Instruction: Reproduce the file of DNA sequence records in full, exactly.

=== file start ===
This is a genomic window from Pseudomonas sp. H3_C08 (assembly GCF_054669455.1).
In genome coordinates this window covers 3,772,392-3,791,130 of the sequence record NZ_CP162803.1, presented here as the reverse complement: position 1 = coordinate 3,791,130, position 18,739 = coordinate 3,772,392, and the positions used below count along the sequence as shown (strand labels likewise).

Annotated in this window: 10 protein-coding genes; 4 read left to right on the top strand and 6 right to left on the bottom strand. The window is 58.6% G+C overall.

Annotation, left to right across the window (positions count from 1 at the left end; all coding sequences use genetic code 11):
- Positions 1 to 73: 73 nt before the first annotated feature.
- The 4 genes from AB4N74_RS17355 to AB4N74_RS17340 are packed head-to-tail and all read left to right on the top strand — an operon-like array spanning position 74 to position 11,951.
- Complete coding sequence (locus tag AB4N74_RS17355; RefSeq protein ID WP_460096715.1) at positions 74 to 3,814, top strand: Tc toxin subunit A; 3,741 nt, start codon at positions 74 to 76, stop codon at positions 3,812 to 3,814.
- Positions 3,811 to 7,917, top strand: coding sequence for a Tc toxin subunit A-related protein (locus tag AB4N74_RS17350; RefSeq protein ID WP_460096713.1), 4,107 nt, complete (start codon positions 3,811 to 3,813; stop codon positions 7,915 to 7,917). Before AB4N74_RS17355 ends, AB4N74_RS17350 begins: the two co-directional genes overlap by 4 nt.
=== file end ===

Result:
This is a genomic window from Pseudomonas sp. H3_C08 (assembly GCF_054669455.1).
In genome coordinates this window covers 3,772,392-3,791,130 of the sequence record NZ_CP162803.1, presented here as the reverse complement: position 1 = coordinate 3,791,130, position 18,739 = coordinate 3,772,392, and the positions used below count along the sequence as shown (strand labels likewise).

Annotated in this window: 10 protein-coding genes; 4 read left to right on the top strand and 6 right to left on the bottom strand. The window is 58.6% G+C overall.

Annotation, left to right across the window (positions count from 1 at the left end; all coding sequences use genetic code 11):
- Positions 1 to 73: 73 nt before the first annotated feature.
- The 4 genes from AB4N74_RS17355 to AB4N74_RS17340 are packed head-to-tail and all read left to right on the top strand — an operon-like array spanning position 74 to position 11,951.
- Complete coding sequence (locus tag AB4N74_RS17355; RefSeq protein ID WP_460096715.1) at positions 74 to 3,814, top strand: Tc toxin subunit A; 3,741 nt, start codon at positions 74 to 76, stop codon at positions 3,812 to 3,814.
- Positions 3,811 to 7,917, top strand: coding sequence for a Tc toxin subunit A-related protein (locus tag AB4N74_RS17350; RefSeq protein ID WP_460096713.1), 4,107 nt, complete (start codon positions 3,811 to 3,813; stop codon positions 7,915 to 7,917). Before AB4N74_RS17355 ends, AB4N74_RS17350 begins: the two co-directional genes overlap by 4 nt.